I, FRANKENSTEIN (2014)
Basically if you took the first Underworld movie and threw it in a blender with Stephen Sommers’ delirious cheese-fest Van Helsing… I, Frankenstein is what you’d get. And that isn’t all bad as I quite enjoyed Van Helsing for it’s audacious ridiculousness. I, Frankenstein is co-written by Underworld co-creator Kevin Grevioux based on his graphic novel and produced by the producers of the series that made Kate Beckinsale and latex catsuits a fanboy dream come true. The story tells of a war waged for centuries between the guardian Gargoyles and Hell spawned Demons lead by their prince Naberius (Bill Nighy). The creation of Dr. Frankensteins’s Monster (Aaron Eckhart) adds a dangerous twist as Naberius and the Demons seek to find out the legendary scientist’s secret of re-animating corpses so, they can create soulless vessels to host the spirits of all the Demons that the Gargoyles have vanquished, thus brining their souls back from Hell. Still with me? Now they have pursued the creature, named Adam by the Gargoyle queen Lenore (Miranda Otto), through two centuries into modern day as the monster has steadily been vanquishing them in return for bothering him. But, now with the help of a naive scientist, Terra (Yvonne Strahovski) the Demons have literally thousands of corpses stored ready for the time when they possess the creature or his creator’s journal and they can unleash their army of possessed corpses upon the world… and that time has come, as the journal is in their possession and Adam seeks to thwart their plans if the Gargoyles don’t destroy him first to keep him from their enemies’ hands. Whew! I think that’s it!
Despite the utterly ridiculous and convoluted plot, the movie can be fun at times especially due to the fact that it is taken so seriously by the filmmakers and cast despite being quite silly. Director Stuart Beattie (who co-wrote with Grevioux) does a really good job almost making you buy the ludicrous premise and stages the action well and keeps the melodrama at a level that doesn’t ever spill over into camp… though it skates close… and actually gives it a bit of weight. The film can be a little too serious at times considering it is about Frankenstein’s Monster caught between Gargoyles and Demons in a centuries old conflict between good and evil. And the film could have used a bit more ‘over the top’. Also, if the film added a conflict within Eckhart’s creature as to which side he should take, it might have been more interesting but, despite his reluctance to take sides, he seems to be leaning toward the anti-demon stance as they do want to take him apart to see how he ticks. Beattie has a really good cast. Eckhart is a proven good actor and he really gives a good performance in a cartoonish role that makes a superhero out of one of the most famous monsters in history. His going along with it and treating it with respect makes his Adam work despite the preposterousness. Nighy once again proves he is simply a great actor by giving strength and majesty to a cartoonish character similar to his Viktor in Underworld. The man can do no wrong in my book and can make any role work as he does here. Strahovski doesn’t do much but, look concerned, bewildered and pretty but, since that’s all she’s required to do, she does it well. Rounding out the cast is Miranda Otto giving regality to a cartoonish fantasy character, that of the Gargoyle Queen Lenore. A classy actress giving her all in a comic book part and she makes it work, too. We also have Jai Courtney in a supporting role as chief Gargoyle warrior Gideon. He gives the role a nobility but, the character really doesn’t amount to much when all is said and done. And, as with Underworld, Grevioux has a supporting role as a bodyguard. The SPFX are well done, there is some weak CGI but, most is quite suitable and the budget is used quite well in giving the film a lavish Gothic fantasy look to support the action.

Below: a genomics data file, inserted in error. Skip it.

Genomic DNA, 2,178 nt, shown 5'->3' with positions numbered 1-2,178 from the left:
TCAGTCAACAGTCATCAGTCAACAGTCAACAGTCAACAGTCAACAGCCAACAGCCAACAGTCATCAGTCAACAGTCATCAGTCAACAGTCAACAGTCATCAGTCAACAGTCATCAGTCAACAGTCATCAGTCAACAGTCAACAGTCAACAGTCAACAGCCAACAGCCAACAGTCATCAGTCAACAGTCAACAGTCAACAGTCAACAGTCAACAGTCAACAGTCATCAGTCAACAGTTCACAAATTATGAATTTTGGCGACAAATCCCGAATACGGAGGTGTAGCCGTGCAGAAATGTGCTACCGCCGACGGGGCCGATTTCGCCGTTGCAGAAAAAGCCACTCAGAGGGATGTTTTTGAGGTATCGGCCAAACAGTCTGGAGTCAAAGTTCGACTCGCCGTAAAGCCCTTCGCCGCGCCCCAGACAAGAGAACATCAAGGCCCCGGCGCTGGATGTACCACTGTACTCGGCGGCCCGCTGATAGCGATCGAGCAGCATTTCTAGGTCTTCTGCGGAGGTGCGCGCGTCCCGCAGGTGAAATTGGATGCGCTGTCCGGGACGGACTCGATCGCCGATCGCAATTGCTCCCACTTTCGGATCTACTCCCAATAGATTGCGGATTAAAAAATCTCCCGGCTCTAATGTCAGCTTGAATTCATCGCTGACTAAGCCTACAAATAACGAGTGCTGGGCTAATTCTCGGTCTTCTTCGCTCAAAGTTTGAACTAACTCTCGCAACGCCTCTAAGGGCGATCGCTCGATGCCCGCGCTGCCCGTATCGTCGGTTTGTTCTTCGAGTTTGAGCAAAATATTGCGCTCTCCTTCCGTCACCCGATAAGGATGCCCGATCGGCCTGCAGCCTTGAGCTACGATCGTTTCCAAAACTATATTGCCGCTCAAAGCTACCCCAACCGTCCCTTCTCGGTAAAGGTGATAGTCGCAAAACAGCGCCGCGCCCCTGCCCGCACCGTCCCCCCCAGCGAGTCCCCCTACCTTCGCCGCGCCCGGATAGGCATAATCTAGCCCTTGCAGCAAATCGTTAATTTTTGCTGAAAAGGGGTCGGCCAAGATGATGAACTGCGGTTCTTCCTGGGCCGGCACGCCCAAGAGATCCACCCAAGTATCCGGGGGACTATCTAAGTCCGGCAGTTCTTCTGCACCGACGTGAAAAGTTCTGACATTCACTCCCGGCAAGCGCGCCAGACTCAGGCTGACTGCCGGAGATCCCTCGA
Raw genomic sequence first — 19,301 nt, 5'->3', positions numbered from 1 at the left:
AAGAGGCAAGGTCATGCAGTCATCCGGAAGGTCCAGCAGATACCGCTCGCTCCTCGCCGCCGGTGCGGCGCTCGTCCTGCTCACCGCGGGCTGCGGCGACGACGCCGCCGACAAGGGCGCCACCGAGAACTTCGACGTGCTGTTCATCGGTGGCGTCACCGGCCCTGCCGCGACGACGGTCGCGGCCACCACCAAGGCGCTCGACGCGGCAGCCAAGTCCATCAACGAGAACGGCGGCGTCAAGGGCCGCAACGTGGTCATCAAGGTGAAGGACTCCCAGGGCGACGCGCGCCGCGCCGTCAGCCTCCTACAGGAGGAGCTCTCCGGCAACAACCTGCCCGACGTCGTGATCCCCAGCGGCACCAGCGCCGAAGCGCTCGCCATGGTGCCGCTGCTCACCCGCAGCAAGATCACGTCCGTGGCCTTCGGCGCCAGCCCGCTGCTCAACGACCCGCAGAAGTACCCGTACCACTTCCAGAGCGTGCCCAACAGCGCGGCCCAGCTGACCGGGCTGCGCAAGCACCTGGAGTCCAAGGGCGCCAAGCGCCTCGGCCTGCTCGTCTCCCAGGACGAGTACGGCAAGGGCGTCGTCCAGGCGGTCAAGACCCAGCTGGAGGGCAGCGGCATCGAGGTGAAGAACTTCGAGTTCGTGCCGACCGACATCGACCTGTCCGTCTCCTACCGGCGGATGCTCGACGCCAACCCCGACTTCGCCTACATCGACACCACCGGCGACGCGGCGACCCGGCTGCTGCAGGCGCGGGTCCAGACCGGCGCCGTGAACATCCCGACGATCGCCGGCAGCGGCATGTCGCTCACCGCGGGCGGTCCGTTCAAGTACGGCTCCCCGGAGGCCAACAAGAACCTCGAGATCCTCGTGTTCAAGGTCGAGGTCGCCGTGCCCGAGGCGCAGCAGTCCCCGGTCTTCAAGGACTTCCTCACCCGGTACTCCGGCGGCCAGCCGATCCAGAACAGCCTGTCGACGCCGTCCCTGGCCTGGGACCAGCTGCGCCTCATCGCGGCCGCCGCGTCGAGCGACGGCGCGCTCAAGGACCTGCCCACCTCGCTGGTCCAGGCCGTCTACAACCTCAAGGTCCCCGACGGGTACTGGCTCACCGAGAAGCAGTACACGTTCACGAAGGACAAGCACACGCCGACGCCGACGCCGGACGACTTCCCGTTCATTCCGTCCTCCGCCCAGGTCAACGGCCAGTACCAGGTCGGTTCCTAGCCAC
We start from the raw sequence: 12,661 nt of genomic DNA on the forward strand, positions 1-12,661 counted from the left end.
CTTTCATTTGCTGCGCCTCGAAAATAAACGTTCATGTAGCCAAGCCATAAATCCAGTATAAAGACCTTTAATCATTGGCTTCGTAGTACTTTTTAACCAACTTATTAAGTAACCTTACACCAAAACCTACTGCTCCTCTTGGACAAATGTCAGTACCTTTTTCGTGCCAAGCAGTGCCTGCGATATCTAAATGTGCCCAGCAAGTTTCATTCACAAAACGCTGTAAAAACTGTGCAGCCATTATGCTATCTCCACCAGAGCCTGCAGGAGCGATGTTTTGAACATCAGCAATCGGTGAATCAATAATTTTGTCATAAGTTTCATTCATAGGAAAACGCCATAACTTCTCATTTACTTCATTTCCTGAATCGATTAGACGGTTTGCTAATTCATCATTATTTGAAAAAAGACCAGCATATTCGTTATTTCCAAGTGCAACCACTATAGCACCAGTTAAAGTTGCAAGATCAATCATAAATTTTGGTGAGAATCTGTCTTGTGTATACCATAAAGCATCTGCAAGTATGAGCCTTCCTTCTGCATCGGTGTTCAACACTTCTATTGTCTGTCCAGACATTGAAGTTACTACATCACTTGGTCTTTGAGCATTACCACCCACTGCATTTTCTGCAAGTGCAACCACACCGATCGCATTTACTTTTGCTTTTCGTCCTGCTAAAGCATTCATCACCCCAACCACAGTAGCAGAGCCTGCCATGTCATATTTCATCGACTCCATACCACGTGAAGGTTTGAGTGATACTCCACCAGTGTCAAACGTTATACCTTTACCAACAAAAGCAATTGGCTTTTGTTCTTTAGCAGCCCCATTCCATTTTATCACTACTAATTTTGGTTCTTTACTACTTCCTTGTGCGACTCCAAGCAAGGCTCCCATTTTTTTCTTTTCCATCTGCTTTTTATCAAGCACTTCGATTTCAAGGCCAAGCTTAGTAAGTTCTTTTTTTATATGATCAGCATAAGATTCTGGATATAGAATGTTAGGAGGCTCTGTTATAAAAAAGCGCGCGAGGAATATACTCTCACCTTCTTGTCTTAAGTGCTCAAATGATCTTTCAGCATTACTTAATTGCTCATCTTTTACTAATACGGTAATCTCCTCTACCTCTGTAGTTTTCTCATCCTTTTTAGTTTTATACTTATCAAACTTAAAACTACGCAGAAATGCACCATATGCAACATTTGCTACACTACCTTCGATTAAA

So, I, Frankenstein was not the disaster that it’s weak box office led one to believe. It is a comic book style movie with a ludicrous plot and has the audacity to take itself very seriously when it could have easily been played for laughs. The story is ridiculous but, has some solid action and a great cast who give the cartoonish events and characters respect and play it straight. And despite the preposterous goings on, the solid cast and more then competent direction almost had me going along with it… almost. Not a great film by any means but, it passed the time and I did have a little fun with it. Not as audacious as Van Helsing but, close and if you were able to chuckle at that, give this a spin.
2 and 1/2 gargoyles